An unnamed but much appreciated member of our class sent me this (slightly edited) email message:
I just feel that during this whole class you give the impression that you have all the answers and many times set in “judgment” of others. I think that you may be interested in knowing that I am not the only one who feels this way in this class and many of your students are setting back wondering “what is this class supposed to be doing” … I think that many of us were under the impression that we would be provided with effective tools for developing on-line teaching environments and the majority of what we have learned is how to “come up” with a bunch of blogs for the purpose of trying to receive a half-way good grade for that week which we have learned is impossible in your class!
First, let me publicly thank this Un-Named Hero for the feedback. I’ve gotten a lot of positive feedback from you on this course but negative feedback delivered personally is much harder to do.
Next, let me address the points raised in order:
- I apologize for appearing to “have all the answers.” In reality I just have a lot of questions. Most people aren’t aware of how few answers there really are in education. Next week’s unit on research will be dealing with that, I hope a bit more successfully. One of the problems with answers is that an answer for me isn’t going to be, necessarily, an answer for you. Ultimately, I think that the best we can hope for is to agree on the questions and respect each other’s answers.
- At no point did I ever intend to sit in judgement of anybody. I appreciate that intent is not always carried in text the way we’d like. It *is* my job in this little activity to help focus and guide, to serve as the bridge between all of you and the un-known and un-suspected content that’s outside your collected ZPD. For some that’s been a long walk in an unexpected direction.
- I’m gratified to know that many of you are asking the question “what is this class supposed to be doing” because that’s the first step in resolving the puzzle that I’ve set for you. That’s not an idle statement, and I sincerely hope that it means you’re actually thinking about it and not just throwing your hands up in disgust.
- As for “providing” anything least of all tools, I’m sorry to say that this probably my biggest problem. I don’t “provide” anything in this class. To anybody. What I do — and all I’ve ever committed to do — is to teach about the tools. I do that by modeling them. I use them in this class and you all get to see them in action. No, I don’t “teach” Breeze and I don’t play with a lot of high-end technology. We did the toolbox thing early in the semester and, while I appreciate that it’s a slim set of applications, my opinion is that if you don’t master those first, then the rest don’t matter. High end tools that require high end machines and major bandwidth are useless in the face of rural, dispersed, and poor populations. So this criticism is spot on. I don’t provide anything except expertise, perspective, and the willingness to share both.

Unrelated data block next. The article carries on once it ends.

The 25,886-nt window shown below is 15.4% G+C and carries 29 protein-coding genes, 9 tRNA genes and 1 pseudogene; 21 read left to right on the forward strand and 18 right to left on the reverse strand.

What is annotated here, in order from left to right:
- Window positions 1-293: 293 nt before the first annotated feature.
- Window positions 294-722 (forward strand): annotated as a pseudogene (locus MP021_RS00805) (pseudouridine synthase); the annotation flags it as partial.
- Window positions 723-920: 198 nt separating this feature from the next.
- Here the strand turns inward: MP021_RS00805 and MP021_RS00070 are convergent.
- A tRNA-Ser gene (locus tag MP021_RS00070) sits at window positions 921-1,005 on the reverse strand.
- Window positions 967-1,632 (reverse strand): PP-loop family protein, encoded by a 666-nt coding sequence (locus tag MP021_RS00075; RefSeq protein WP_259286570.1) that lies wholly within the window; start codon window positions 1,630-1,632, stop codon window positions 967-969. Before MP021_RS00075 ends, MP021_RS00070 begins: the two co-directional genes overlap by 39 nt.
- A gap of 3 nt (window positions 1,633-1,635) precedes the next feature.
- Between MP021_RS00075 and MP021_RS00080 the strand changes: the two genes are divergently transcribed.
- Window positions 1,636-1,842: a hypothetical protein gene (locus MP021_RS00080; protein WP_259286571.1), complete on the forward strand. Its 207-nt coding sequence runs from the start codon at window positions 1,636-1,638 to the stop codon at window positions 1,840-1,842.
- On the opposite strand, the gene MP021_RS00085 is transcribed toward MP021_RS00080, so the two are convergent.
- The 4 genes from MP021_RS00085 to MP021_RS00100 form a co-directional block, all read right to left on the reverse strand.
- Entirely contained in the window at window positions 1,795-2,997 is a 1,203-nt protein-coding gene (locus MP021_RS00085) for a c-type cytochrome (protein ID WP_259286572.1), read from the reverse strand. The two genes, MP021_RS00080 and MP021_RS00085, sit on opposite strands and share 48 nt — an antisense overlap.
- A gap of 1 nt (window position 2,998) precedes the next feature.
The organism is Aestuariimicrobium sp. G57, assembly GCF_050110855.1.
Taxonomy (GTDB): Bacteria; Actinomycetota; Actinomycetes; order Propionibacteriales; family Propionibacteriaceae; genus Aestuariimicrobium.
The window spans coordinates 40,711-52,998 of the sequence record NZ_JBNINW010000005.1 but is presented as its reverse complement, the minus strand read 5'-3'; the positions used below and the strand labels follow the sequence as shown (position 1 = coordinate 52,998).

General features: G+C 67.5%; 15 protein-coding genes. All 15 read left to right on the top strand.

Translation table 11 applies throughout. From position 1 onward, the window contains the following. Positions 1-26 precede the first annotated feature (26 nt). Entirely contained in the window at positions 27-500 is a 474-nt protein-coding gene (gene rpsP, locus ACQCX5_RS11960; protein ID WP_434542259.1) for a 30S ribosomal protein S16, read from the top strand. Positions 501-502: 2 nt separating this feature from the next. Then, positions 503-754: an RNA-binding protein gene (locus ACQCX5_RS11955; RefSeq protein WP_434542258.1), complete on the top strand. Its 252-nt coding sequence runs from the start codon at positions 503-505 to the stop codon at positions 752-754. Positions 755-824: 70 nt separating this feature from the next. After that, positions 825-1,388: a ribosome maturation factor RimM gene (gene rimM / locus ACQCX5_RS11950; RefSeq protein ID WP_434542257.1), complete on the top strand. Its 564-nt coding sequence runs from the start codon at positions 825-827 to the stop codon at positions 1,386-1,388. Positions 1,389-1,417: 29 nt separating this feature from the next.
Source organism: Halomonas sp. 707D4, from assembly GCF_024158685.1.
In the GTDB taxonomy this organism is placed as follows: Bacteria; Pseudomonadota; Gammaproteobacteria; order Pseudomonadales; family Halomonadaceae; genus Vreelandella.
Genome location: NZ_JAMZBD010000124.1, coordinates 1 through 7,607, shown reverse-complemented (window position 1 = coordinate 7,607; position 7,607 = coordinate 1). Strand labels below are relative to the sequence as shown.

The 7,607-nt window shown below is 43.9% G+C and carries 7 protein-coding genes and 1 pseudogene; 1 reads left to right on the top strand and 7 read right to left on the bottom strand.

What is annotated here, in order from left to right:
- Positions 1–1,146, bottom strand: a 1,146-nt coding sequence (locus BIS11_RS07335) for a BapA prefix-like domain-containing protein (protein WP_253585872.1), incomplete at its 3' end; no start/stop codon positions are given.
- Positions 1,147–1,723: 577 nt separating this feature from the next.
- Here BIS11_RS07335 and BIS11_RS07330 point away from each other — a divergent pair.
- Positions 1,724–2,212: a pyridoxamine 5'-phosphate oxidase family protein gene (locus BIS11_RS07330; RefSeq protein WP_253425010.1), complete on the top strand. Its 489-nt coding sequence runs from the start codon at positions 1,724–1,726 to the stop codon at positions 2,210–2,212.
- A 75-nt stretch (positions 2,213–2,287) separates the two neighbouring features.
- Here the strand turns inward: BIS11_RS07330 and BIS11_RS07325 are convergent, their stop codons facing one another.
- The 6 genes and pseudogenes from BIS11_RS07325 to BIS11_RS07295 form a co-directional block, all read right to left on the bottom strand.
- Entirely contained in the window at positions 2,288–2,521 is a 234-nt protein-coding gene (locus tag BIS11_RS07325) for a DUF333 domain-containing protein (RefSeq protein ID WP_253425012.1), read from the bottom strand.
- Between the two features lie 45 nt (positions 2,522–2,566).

- As for grading, I’ve addressed this multiple times in a variety of venues, but in the interest of keeping the argument and response intact I’ll re-iterate it here. Everybody in the class has the potential for earning an A. Even now. There is nobody in the class who cannot get enough points to – not just pass – but be highly successful if you measure success by your GPA. Some of you will walk away from the course with an A and little else. Some will walk away with a lot more. My grading schema is simple, posted, and applied as fairly as I can. If you believe you’ve been denied points you should have, please contact me on IM or email and make a case. I grade this way on purpose and with an objective which I have written about extensively. It’s neither arbitrary nor capricious. It’s not something I do because it’s “easy” to give every student direct feed back on two dimensions every week. If anybody has concerns on this score, please contact me via IM or email — even phone if you feel the need — to disucss it with me. I’m always open to talk but I reserve the right to say “no” in my class — just as you do in yours.
Once again, thank you to the Unnamed Hero who emailed me and raised these important issues.